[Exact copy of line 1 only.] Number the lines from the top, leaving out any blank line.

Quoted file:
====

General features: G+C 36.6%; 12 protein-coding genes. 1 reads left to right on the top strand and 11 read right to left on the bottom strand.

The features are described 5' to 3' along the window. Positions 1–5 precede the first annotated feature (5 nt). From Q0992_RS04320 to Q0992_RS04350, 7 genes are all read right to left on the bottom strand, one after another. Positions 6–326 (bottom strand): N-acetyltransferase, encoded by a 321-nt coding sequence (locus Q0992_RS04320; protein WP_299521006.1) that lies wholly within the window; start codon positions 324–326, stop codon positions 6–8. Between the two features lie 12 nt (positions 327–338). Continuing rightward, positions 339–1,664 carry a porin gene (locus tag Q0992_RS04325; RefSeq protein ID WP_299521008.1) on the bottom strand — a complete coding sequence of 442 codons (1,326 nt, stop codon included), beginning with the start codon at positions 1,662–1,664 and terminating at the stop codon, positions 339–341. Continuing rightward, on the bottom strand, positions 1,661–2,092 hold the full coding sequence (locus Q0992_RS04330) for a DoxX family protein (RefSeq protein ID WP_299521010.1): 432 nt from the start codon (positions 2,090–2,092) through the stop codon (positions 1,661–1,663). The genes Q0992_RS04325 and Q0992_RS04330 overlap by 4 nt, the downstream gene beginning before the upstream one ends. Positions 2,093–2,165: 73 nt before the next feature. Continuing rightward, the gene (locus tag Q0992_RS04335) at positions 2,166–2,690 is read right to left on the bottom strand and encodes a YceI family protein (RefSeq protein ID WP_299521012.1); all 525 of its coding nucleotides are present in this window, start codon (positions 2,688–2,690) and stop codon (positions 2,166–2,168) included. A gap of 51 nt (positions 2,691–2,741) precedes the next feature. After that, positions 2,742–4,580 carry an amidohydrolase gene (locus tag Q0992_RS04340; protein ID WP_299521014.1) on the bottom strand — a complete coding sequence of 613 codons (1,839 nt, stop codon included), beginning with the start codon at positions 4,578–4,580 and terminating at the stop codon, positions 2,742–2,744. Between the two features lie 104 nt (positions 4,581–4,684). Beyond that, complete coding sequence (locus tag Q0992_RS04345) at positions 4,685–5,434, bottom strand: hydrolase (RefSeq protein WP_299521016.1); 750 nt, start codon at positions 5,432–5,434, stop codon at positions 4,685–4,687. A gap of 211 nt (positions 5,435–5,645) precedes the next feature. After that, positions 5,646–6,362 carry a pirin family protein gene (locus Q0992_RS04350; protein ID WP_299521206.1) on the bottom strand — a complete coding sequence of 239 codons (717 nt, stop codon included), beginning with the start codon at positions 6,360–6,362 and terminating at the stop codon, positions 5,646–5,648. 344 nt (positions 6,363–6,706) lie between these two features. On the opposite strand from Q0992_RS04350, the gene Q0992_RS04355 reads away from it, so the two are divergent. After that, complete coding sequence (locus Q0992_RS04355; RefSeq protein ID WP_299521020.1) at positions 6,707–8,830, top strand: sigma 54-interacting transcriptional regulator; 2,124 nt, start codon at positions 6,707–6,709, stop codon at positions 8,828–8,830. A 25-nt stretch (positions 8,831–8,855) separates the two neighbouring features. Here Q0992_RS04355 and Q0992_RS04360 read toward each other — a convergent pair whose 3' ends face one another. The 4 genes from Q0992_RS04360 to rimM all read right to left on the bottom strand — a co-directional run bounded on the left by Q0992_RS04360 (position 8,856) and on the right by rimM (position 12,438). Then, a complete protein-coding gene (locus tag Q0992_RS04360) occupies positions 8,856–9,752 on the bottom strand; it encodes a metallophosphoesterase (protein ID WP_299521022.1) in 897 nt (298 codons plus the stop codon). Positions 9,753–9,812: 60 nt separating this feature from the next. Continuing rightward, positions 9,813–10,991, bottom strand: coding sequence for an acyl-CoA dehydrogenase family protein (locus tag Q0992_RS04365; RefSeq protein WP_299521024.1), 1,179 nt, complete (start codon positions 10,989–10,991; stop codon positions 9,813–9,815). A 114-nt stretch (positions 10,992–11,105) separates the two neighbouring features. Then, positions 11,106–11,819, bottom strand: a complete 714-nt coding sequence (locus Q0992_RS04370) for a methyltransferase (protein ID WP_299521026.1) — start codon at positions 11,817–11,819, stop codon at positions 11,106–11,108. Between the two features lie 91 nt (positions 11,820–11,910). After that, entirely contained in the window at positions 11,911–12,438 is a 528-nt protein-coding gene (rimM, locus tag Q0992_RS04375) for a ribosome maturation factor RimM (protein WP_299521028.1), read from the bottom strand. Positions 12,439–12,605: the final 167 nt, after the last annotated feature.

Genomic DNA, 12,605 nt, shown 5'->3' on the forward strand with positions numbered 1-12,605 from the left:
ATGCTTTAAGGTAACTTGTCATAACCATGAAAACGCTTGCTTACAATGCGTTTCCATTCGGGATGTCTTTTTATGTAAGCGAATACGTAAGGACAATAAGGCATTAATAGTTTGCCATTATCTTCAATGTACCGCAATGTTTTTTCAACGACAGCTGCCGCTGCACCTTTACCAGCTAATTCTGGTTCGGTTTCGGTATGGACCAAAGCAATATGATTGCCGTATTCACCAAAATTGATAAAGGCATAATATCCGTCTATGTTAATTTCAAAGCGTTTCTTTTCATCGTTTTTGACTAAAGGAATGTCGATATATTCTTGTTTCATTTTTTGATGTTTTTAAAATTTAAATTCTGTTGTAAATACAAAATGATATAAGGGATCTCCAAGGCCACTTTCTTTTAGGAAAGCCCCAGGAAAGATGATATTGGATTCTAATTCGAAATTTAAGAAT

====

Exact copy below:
General features: G+C 36.6%; 12 protein-coding genes. 1 reads left to right on the top strand and 11 read right to left on the bottom strand.